[Ed. Note: I used to work at an FYE. And despite my personal preference for classic rock and contemporary alternative/"indie" music, it turns out that you eventually learn more than you'd ever care about Top 40 Pop/Rock when you work at that type of store. And, I hated to admit it, but working there was how I fell in love with Lady Gaga and began to begrudgingly admit that not all Top 40 is shallow, facile garbage. But I haven't worked for FYE since 2013 and I haven't knowingly listened to Top 40 radio since then. And so I thought it would be a great idea for our fantastic freelancer, April Siese, to put together a list of her picks of the top 10 songs in the Billboard Top 40 that you shouldn't have to be ashamed to enjoy as an indie fan.]
OMI -- "Cheerleader"
There's nothing embarrassing about feeling the same inexplicable need to groove when the trumpet trills of "Cheerleader" throttle through a percussion-heavy bridge and chorus. This Jamaican fusion pop track from newcomer OMI plays on classic R&B riffs and may be leading the pack as 2015 summer jam.
George Ezra -- "Budapest"
The "Take Me To Church" of 2015, though with less operatic vocal work, George Ezra's ode to abandoning the tangible for the abstracts of love fit right in with the likes of the Kooks or Frank Turner.
Silentó -- "Watch Me (Whip/Nae Nae)"
Between the samples, the synth, and the dance lesson video, it's hard not to love Silentó's club smash "Watch Me." Looking for indie merit from this 17 year old? Silentó got discovered through Youtube and has been writing and promoting his own music for years as a one-man powerhouse.
Fifth Harmony feat. Kid Ink -- "Worth It"
On paper, there is nothing about "Worth It" that screams indie appeal: fourth single from a band that formed on the X Factor bolstered by an appearance from producer/rapper Kid Ink [Ed. Note: Whose name I only know cause he performed at WM XXXI early this year]. Add in a kicking Bollywood horn sample and the sheer fact that pop music is severely lacking in girl groups (yet indie appears to be leading the way!) and you've got a dance track just begging to be heard.
Tove Lo -- "Talking Body"
Tove Lo is a constant presence at music festivals and an artist you've heard more of than you thought: penning songs for the likes of fellow indie faves Icona Pop as well as some real deal pop artists like Lea Michele. "Talking Body" pulls the best elements of saccharine sweet pop and the throwback 80s synth of acts like Kitten for a perfect storm of indie meets mainstream.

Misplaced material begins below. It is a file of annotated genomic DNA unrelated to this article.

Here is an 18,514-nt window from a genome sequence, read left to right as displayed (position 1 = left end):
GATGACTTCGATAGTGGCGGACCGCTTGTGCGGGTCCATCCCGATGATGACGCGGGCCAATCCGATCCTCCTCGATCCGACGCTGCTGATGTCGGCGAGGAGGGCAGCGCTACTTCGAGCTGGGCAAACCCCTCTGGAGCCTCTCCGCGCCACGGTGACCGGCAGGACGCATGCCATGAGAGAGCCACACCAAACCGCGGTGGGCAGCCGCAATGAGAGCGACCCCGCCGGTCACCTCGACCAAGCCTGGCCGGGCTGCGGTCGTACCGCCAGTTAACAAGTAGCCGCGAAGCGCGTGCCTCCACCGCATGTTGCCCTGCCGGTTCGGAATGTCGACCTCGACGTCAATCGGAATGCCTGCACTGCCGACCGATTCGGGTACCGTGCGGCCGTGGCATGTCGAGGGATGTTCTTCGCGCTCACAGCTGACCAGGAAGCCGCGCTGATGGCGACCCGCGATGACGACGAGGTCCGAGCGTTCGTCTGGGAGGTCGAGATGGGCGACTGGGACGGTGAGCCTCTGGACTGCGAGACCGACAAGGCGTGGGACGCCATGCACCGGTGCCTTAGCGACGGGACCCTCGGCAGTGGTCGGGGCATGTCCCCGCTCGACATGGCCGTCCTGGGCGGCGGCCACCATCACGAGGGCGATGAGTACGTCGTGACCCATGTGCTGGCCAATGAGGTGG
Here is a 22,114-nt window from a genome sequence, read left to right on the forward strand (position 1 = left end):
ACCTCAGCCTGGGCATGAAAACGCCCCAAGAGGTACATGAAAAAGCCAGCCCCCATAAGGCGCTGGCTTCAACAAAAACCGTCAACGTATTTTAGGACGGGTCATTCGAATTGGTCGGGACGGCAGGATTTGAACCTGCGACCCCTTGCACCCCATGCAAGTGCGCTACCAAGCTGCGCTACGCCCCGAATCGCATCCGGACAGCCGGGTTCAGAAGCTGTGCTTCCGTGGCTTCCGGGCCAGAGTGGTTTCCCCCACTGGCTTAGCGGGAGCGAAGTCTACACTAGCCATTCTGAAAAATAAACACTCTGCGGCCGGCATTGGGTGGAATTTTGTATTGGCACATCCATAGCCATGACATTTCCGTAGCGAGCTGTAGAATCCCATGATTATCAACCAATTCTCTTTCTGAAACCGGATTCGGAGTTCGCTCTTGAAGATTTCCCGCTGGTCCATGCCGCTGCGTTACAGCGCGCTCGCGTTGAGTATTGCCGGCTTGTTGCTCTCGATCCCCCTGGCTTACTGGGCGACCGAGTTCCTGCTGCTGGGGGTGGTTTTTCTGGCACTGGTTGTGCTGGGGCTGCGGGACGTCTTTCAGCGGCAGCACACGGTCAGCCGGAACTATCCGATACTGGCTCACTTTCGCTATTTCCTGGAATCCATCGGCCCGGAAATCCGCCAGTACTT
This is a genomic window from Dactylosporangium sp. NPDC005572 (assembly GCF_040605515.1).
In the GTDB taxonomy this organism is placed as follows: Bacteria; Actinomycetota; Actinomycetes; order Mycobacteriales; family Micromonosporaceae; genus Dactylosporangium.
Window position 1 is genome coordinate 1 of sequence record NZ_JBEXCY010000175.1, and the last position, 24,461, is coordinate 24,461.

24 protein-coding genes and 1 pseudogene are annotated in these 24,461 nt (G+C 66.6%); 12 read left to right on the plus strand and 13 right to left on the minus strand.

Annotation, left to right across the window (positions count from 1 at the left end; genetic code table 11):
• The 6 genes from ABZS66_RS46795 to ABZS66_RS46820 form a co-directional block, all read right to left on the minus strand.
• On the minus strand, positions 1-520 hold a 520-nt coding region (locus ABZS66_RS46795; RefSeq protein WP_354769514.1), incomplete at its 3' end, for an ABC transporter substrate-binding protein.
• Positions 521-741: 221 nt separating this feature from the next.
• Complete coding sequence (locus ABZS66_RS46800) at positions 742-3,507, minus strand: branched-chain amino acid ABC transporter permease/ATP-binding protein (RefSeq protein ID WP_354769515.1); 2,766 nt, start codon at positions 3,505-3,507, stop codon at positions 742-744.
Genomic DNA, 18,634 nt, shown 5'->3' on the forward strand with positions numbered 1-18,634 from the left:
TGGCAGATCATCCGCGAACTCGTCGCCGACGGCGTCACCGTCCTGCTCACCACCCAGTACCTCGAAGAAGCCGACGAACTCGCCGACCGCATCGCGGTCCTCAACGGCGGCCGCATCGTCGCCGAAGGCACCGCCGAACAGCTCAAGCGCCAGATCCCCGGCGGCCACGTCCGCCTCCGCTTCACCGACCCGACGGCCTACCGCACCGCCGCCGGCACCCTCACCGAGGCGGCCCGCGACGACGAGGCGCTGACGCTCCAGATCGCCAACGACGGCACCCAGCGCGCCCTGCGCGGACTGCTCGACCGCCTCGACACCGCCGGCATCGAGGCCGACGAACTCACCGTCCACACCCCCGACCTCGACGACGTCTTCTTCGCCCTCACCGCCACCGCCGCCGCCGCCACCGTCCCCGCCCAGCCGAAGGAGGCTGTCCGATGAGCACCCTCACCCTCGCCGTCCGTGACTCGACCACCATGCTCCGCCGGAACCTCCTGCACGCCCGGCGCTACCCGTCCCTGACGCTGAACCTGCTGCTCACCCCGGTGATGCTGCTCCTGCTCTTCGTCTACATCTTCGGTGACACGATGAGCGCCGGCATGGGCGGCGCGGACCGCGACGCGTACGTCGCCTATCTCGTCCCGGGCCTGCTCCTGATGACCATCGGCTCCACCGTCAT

Sia -- "Elastic Heart"
Everyone loves Sia, as well they should. The innovative songstress has effectively blended genres in a way not seen since Robyn. "Elastic Heart" cements her appeal with a cascade of percussion and biting, intoxicating vocals no indie fan can resist.
Selena Gomez feat. A$AP Rocky -- "Good For You"
Selena Gomez is a brilliant pop artist, first and foremost, willing to mine the depths of what the genre can handle while adding in a few surprises [Ed. Note: I know April in real life. I can assure you her Selena Gomez fandom is very real. She has sent me many ecstatic messages about how great "Love You Like a Love Song" is], as with this Lana Del Rey-esque slow jam featuring A$AP Rocky. No need to feel embarrassed by music that's great for its genre.
Natalie La Rose feat. Jeremih -- "Somebody"
Any song that semi-samples Whitney Houston and has its lead artist announcing her name as the track begins is sure to be the poppiest of mainstream pop songs. "Somebody" is the song you dance to while getting ready for work, the one that your roommate may catch you grooving to but will totally join in on dancing based on late 80s throwback R&B appeal.
Kaya Stewart -- "In Love With a Boy"
Kaya Stewart's first single utilizes just enough cheesy pop gimmickry to classify it as a mainstream track while also complementing a voice reminiscent of YACHT's Claire Evans meets Dragonette's Martina Sorbara. "In Love With A Boy" is not just a strong debut but a definite marker of indie music's melding into the popular consciousness.
Omarion feat. Chris Brown & Jhene Aiko -- "Post To Be"
This may be the most unabashedly mainstream track you should loudly and proudly be playing without regret. Just let "Post To Be" happen and give Omarion a chance again, despite the overwhelming flute riff, the excessive vocal layering, and the unnecessary panning rolling sound through like a crashing wave. Let's do away with the guilty pleasures once and for all and just enjoy whatever we want, even if it's a song that includes the lyric "gotta eat the booty like groceries."